Colors, strong or weak, or the lack thereof, come from the light in our image and is one of the three core components of a beautiful photographic image. In the art of photography, we have both more and less control over the color in our images than some other visual arts. Chasing light and color are such core parts of photographer, as well, as the photographer travels or stubbornly returns to the same place again and again to find the exact hour of the exact day when the color she wants is there.
Unlike some other visual arts, in photography we start with a common baseline, the actual color in the scene we are capturing. If we were a painting, designing in the computer, or sketching the limits are only what our imagination and skill would allow us to define. The colors we start with could be completely replaced, or a memory of fall could be merged with a memory of spring to create colors that never exist in nature. With photography, we have some capabilities in the digital darkroom to experiment and push, but are always starting from the same common ground.
However, I would conversely argue that sometimes this can be an advantage as well. It strikes me in particular during this time of year, when the greens are more beautiful than any other time of year, the flowers on trees are just bursting with beauty, and even the blue sky seems to explode with color. The painters skill and experience will lead him or her down a path of finding just the right mix of pigments to try and match what nature has already put in front of us for our cameras to capture. Chemical or digital developing of the images, and the skill in that process, is still critical to the final product, but the photographer has the starting point color.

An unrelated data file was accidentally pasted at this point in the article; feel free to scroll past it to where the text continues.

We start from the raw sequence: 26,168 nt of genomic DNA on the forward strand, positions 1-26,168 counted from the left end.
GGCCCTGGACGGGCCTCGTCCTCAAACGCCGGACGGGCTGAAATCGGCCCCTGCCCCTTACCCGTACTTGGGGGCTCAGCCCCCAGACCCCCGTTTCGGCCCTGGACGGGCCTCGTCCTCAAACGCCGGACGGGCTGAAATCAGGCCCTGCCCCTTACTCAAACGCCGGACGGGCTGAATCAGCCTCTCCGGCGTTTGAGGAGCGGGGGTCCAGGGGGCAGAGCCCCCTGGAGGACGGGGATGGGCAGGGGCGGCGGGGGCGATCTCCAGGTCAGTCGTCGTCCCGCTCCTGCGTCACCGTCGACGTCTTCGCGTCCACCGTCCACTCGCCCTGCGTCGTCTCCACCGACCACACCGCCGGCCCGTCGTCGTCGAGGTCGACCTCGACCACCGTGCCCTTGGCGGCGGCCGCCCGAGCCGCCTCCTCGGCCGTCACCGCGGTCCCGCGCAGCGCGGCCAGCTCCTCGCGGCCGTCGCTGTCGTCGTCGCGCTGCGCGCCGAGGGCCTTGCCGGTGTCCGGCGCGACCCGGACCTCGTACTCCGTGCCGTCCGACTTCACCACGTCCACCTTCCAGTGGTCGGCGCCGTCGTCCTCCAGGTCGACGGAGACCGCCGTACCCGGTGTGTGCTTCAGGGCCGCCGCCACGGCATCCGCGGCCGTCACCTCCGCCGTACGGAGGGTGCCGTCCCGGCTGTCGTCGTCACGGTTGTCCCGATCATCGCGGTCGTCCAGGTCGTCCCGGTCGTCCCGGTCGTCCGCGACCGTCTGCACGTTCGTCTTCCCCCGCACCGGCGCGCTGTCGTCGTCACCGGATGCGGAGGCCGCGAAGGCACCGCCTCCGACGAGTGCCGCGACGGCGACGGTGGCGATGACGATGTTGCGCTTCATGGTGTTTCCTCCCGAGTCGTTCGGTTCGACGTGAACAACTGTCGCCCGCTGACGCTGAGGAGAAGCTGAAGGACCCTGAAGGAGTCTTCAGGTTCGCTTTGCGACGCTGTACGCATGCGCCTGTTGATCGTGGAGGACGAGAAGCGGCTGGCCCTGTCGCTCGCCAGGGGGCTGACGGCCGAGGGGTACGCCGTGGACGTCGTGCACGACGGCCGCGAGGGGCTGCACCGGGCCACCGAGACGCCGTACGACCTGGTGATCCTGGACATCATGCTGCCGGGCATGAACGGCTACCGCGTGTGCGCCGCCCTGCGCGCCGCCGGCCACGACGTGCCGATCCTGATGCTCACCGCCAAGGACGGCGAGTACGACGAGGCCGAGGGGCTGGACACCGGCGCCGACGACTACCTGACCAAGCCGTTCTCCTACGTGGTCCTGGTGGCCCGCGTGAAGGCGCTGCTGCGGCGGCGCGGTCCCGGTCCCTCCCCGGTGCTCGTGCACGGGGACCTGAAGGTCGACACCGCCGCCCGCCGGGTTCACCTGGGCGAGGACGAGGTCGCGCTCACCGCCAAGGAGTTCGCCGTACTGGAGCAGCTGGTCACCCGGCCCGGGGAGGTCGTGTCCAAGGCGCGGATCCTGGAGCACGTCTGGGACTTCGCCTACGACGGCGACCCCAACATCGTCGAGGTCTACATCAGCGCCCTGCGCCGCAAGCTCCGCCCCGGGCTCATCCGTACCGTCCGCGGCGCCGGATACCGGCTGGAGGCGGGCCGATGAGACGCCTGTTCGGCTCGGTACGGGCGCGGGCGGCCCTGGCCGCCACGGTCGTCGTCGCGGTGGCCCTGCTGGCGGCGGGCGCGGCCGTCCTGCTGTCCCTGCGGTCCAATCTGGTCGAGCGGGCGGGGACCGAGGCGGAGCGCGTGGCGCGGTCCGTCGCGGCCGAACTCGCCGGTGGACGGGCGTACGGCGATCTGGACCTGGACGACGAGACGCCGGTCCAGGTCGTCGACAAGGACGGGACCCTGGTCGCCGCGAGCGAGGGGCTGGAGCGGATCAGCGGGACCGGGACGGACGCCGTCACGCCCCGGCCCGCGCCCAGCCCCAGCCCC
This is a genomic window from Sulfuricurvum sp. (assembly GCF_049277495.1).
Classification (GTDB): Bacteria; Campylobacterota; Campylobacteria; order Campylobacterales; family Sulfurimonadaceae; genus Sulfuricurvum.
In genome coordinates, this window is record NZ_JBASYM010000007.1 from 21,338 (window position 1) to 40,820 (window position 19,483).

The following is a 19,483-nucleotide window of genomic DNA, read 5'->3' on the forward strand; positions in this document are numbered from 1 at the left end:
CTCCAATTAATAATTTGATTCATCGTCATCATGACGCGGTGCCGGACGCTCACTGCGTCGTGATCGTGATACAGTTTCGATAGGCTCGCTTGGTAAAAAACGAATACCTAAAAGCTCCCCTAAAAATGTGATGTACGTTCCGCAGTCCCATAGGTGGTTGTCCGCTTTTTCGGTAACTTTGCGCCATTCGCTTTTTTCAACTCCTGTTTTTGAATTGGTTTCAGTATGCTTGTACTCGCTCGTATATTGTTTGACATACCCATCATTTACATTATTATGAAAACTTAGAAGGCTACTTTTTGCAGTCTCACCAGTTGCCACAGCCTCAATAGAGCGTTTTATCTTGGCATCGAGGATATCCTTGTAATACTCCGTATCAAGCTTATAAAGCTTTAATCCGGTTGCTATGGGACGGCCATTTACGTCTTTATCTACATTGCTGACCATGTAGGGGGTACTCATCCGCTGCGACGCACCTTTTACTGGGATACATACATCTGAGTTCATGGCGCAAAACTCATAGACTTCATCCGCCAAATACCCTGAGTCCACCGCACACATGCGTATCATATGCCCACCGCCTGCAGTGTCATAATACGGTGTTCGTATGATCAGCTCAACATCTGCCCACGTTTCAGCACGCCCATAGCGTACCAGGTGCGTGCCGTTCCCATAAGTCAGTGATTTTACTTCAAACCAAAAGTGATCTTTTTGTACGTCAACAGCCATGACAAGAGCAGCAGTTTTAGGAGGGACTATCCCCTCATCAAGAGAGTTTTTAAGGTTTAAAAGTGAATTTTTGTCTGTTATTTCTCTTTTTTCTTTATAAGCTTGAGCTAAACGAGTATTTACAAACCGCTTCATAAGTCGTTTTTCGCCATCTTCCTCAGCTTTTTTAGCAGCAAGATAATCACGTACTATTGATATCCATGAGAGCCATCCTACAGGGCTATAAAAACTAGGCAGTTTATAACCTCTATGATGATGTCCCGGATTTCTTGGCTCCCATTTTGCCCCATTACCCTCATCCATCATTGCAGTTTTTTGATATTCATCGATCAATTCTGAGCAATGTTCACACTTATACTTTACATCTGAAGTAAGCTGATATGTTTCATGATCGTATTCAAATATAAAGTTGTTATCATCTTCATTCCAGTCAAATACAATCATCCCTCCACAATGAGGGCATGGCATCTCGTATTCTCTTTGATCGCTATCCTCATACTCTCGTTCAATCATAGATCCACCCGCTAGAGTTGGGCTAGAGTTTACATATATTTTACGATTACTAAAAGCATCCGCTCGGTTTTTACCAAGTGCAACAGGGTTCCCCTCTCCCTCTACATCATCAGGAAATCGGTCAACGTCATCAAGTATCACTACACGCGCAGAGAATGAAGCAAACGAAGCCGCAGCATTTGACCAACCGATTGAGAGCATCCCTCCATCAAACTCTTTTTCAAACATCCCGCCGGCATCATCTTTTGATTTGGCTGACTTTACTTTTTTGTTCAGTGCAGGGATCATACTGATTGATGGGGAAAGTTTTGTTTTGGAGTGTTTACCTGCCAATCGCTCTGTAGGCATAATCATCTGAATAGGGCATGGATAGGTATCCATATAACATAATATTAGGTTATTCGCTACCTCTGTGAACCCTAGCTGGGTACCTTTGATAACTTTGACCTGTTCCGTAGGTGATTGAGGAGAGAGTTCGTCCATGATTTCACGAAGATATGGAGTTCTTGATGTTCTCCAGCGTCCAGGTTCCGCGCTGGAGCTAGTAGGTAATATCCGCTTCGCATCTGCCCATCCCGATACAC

Of course, that color, like the light, can be fleeting and elusive. There are places near my home, studio, and office that I have photographed dozens and dozens of times looking and waiting for just that moment. Sometimes our persistence pays off, at other times it seems we never catch the exact moment we can see in our mind’s eye. And sometimes being in the right place at the right time, we get “lucky” … or make our own luck.
What about the lack of color, and of shape? Josef Albers, “Shape is the enemy of color” and in many ways this is a good starting point. It helps explain the differences between a strong color and a strong black and white image. That said, the two can work together as complements if you are aware of each of their strengths, or if one is there to add accent/value to the other. In the image of the Guggenheim to the right, the shape is the driving element, but the contrasting colors add an extra element that a black and white conversion loses.
As anyone familiar with my photography may suspect, color is one of the strongest elements to have traditionally attracted me to a frame. I love to use it as a focal point, to bring contrast and attention to a detail, or to communicate a mood and feeling. The lack of color is another way to communicate a mood, feeling, or color, and to express the importance of the light and shape of the frame.